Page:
Between The Lines' coverage and resource compilation of the Resistance Movement
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who helped make our 25th anniversary with Jeremy Scahill a success!
For those who missed the event, or were there and really wanted to fully absorb its import, here it is in video
"How Do We Build A Mass Movement to Reverse Runaway Inequality?" with Les Leopold, author of "Runaway Inequality: An Activist's Guide to Economic Justice,"May 22, 2016, John Jay College of Criminal Justice, The City University of New York, 860 11th Ave. (Between 58th and 59th), New York City. Between The Lines' Scott Harris and Richard Hill moderated this workshop. Listen to the audio/slideshows and more from this workshop.
Listen to audio of the plenary sessions from the weekend.
Listen to the full interview (30:33) with Jeremy Scahill, an award-winning investigative journalist with the Nation Magazine, correspondent for Democracy Now! and author of the bestselling book, "Blackwater: The Rise of the World's Most Powerful Mercenary Army," about America's outsourcing of its military. In an exclusive interview with Counterpoint's Scott Harris on Sept. 16, 2013, Scahill talks about his latest book, "Dirty Wars, The World is a Battlefield," also made into a documentary film under the same title, and was nominated Dec. 5, 2013 for an Academy Award in the Best Documentary Feature category.
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"The Rogue World Order: Connecting the Dots Between Trump, Flynn, Bannon, Spencer, Dugin Putin," by Anna Manzo (GlobalHealing), Daily Kos, Feb. 13, 2017
"Widespread Resistance Begins to Trump's Muslim Travel Ban at U.S. Airports," by Anna Manzo (GlobalHealing), Daily Kos, Jan. 28, 2017
"MSNBC Editor: Women's March is a Revival of the Progressive Movement," by Anna Manzo (GlobalHealing), Daily Kos, Jan. 24, 2017
"Cornering Trump," by Reginald Johnson, Jan. 19, 2017
"Free Leonard Peltier," by Reginald Johnson, Jan. 6, 2016
"For Natives, a "Day of Mourning"by Reginald Johnson, November 23, 2016
"A Bitter Harvest" by Reginald Johnson, Nov. 15, 2016
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Posted Sept. 21, 2016
Posted Sept. 28, 2016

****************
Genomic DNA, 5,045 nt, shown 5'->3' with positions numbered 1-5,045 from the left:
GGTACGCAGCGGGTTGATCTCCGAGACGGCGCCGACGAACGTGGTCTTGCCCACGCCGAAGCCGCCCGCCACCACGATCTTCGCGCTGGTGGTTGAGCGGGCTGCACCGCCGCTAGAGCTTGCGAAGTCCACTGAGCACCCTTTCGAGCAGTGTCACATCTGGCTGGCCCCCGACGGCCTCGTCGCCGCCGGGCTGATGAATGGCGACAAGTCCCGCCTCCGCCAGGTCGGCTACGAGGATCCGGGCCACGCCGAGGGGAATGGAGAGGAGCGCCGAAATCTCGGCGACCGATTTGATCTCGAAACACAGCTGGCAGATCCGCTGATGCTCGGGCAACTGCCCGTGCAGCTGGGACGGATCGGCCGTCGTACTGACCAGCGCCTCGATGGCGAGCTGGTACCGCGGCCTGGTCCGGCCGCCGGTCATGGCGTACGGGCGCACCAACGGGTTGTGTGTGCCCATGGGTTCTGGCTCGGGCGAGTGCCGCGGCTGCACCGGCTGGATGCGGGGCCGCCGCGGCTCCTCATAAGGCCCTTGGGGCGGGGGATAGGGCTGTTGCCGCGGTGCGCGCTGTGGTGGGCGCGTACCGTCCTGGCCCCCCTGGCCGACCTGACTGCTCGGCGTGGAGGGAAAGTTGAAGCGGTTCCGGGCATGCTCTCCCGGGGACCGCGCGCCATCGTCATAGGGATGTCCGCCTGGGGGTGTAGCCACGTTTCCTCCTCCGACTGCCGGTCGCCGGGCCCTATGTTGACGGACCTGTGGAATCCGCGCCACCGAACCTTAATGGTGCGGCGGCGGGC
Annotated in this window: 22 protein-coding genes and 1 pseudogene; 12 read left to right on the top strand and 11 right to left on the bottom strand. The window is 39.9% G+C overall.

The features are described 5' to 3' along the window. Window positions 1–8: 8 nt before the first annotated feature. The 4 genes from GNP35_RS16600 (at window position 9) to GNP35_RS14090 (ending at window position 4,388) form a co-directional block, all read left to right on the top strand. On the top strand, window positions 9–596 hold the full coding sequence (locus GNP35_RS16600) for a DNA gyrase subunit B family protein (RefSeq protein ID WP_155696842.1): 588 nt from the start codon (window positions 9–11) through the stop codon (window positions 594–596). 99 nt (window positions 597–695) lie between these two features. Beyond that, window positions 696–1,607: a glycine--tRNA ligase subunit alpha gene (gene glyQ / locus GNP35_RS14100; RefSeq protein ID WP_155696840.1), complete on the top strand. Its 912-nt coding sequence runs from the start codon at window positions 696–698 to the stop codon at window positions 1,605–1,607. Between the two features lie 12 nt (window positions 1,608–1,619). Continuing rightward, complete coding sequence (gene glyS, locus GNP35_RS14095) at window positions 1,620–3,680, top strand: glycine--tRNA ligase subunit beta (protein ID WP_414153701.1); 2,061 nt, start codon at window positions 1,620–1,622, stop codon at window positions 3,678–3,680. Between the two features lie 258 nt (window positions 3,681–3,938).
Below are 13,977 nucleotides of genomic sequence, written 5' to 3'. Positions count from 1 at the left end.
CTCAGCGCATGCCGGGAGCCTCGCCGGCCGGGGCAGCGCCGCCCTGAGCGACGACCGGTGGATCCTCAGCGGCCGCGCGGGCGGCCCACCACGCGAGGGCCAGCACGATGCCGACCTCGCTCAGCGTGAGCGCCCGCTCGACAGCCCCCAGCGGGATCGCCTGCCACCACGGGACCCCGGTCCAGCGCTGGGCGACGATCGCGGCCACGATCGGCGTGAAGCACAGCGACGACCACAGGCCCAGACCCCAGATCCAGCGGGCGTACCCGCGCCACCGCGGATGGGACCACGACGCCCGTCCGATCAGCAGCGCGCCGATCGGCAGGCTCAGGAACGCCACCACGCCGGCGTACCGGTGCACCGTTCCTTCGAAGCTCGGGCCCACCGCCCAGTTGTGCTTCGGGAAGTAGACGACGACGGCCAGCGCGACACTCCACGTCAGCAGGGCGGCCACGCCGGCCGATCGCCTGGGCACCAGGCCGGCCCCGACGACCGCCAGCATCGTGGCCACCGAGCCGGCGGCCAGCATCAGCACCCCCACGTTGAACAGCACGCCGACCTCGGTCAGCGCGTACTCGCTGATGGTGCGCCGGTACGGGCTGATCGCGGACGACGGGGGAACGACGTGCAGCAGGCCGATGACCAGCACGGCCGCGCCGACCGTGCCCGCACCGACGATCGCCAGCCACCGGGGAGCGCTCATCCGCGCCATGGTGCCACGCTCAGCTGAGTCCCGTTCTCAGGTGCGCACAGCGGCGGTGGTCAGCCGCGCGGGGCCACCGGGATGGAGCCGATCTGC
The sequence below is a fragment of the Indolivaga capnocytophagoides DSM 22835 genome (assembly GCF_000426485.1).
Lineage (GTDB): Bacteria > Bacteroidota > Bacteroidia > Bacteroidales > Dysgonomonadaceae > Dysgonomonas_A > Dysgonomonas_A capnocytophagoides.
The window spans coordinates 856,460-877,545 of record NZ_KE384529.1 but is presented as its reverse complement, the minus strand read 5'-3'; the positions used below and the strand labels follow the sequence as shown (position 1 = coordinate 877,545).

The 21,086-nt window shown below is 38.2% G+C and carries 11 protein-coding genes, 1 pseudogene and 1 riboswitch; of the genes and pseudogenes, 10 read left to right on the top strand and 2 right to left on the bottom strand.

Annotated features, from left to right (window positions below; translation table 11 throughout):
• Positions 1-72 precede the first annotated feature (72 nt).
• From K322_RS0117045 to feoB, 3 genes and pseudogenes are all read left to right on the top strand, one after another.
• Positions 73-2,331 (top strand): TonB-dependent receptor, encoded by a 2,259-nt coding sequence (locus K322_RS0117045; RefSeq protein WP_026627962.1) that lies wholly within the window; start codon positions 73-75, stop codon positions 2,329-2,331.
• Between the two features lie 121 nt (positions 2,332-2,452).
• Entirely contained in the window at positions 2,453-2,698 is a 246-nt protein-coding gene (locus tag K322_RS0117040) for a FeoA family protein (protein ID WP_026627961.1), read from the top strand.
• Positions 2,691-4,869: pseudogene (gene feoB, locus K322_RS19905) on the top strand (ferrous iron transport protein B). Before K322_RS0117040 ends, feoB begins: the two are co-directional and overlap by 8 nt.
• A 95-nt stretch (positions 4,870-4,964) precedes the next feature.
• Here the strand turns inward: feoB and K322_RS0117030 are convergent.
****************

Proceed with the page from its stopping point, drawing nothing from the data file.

In quick succession in recent weeks, the nation was jolted into remembering the ongoing and urgent issue of police violence in communities of color. On Friday, Sept. 16, Tulsa, Oklahoma police said that when they responded to a report of an abandoned vehicle in the middle of the road, four officers confronted a 40-year-old black man, Terence Crutcher, who walked toward his vehicle with his hands up. Police said that when Crutcher refused to follow their commands, one officer shot him with a stun gun. Simultaneously, a white officer on the scene fired one round of live ammunition, killing the father of four. That officer, Betty Jo Shelby, was later indicted on charges of first-degree manslaughter.
Several days later, another police shooting in Charlotte, North Carolina, set off days of street protests that resulted in smashed windows and violence that led to another civilian-on-civilian shooting death. On Sept. 20, police said that while looking to serve a warrant on an unrelated person, they spotted Keith Lamont Scott, a 43-year-old black man, exit his vehicle with a gun, then get back into the car. When police ordered him out of the car, a black plainclothes officer fired four shots, killing Scott. Hundreds of protesters took to the streets demanding release of the police video recording of the incident. However, when the two tapes were released, there was general agreement that the recording shed little light on whether or not the shooting was justified.
In response to police violence and his view of unchecked racial injustice in the U.S., San Francisco 49ers quarterback Colin Kaepernick, engaged in a silent protest by refusing to stand for the playing of the national anthem in late August. In response, he's been attacked as unpatriotic, received death threats, but has also been favorably compared by some to Muhammad Ali for taking a courageous stand on the issues of social justice. Between The Lines’ Scott Harris spoke with Kevin Alexander Gray, a journalist, author and activist living in South Carolina. Here, Gray examines the new role some professional U.S. athletes have taken on, becoming active on the issues of racial justice.
Kevin Alexander Gray is a journalist and organizer with the Harriet Tubman Freedom House Project in South Carolina. Gray is co-editor of the book, "Killing Trayvons: An Anthology of American Violence." For more perspectives from Kevin Alexander Gray, visit kevinalexandergray.com/.